Gone in the Flash of an eye: The end of Adobe Flash Player
Updated: Jan 19
The internet has been around for several decades now, simplifying our lives and assaulting our earlobes with a distinct dial-up tone. It has faced many changes in its life in an attempt to enable global connectivity in the most user-friendly way possible. Though many updates have come and gone, there have been very few ‘end an era’ moments during its lifetime, however with the rate at which technology changes, it seems several doors are about to be shut.
The first of these? An old soul from a different time, Adobe Flash.
The Adobe flash player has been a staple in internet browsing ever since its debut in November 1996, when it completely revolutionised how we consumed the internet. In its time, it brought many people around the world a new, never-before-seen experience and provided them with endless hours of enjoyment.
Originally intended to create fully-interactive websites, Flash found a more fitting home after the introduction of HTML5. Instead, Flash found a niche as the dominant platform for online multimedia content, particularly for browser games. However, following an open letter written by Steve Jobs in 2010 stating that "he would not approve the use of Flash on their iOS devices due to numerous security flaws", the use of Flash declined as Adobe transitioned to the Adobe Air platform.
From janky animations and embedded video players to the vast libraries of internet browser games and desktop applications, Adobe Flash has had a legacy like no other.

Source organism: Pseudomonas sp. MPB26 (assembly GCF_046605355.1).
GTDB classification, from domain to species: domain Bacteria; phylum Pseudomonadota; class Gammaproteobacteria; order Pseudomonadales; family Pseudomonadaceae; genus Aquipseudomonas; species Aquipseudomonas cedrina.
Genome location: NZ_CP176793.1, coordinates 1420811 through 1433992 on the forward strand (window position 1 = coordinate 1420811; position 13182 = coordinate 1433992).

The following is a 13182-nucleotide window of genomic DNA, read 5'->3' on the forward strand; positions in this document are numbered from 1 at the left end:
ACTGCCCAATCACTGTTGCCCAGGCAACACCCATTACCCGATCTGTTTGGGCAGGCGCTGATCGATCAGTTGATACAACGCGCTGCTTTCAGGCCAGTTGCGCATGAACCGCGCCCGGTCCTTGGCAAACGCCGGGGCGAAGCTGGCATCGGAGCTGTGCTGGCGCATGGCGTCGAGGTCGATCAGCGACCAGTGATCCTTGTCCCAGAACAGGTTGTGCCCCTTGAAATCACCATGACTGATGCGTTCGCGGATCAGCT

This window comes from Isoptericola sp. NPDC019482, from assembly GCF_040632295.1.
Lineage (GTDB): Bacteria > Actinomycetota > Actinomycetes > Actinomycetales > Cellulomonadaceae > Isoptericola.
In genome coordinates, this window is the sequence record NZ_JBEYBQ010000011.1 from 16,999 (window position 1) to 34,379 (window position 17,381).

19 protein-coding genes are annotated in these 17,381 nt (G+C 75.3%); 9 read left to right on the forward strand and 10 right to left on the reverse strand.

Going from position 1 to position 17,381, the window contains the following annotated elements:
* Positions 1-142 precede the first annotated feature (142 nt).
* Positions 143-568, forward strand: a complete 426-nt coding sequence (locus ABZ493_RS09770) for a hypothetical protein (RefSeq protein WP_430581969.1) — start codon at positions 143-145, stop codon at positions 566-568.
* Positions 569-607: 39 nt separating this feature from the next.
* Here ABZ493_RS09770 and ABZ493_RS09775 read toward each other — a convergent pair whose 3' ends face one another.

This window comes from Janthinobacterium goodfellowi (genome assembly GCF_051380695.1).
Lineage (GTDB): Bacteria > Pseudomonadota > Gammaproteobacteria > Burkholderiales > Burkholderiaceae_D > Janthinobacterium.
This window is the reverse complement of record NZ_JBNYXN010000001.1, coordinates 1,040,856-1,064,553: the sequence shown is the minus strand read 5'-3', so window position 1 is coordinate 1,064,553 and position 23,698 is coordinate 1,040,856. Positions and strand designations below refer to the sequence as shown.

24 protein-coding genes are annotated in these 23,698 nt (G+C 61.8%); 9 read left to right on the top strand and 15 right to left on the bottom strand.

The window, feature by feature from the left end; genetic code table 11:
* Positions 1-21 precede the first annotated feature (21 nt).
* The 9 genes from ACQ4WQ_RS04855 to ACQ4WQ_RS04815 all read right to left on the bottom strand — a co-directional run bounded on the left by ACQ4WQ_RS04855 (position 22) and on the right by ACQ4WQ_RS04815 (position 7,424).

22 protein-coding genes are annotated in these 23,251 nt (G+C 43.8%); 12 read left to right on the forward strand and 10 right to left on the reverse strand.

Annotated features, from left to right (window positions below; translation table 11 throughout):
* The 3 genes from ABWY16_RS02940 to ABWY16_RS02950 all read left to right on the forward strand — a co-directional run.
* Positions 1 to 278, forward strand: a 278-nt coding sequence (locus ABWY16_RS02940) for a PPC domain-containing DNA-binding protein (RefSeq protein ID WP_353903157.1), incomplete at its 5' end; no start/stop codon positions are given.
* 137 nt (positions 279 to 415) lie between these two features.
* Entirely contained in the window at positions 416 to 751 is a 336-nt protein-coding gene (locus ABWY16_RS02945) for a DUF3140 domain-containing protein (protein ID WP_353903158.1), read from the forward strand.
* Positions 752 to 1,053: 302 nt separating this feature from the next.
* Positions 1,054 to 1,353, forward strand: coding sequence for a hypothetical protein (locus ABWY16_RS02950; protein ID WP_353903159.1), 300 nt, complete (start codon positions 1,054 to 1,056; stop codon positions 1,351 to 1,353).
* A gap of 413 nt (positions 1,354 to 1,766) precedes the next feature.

Although its retirement had been announced back in July 2017 with an EOL date of December 31, 2020, many users have been caught off guard by the no longer supported software, even though It has been advised for several years now that people should begin to uninstall Flash from their devices. This was a way to mitigate complications as the software continued to be unsupported, and Adobe claimed that they will not release security patches once the EOL of date had been reached. However this message was vastly ignored, and few people expected the killswitch to ever be engaged. Sadly, as of January 13, 2021, this was not the case and this has left many users up a creek without a paddle.
Open standards such as HTML5, WebGL and WebAssembly have continually matured over the years and served as viable alternatives for Flash content. Also, major browser vendors are integrating these open standards into their browsers already thus deprecating most other plug-ins (like Flash Player).
Adobe believed that by providing more than 3 years notice, developers would have had plenty of time to design alternatives for Flash and migrate Flash content to more modern standards. The final nail in the coffin has been hammered in after Adobe released a statement saying they will be blocking Flash content from running on any pages that feature the plugin from the beginning of January 12, 2021.
It is advised that if people have not uninstalled Flash already, then it should be a top priority as shortly, Flash content will soon be practically inaccessible
Although it is sad to see it go, the new horizons have been set and many similar software developers can only strive to have as much of a legacy as Adobe Flash did. Both famous and infamous, Flash is certainly a software we soon won't be forgetting.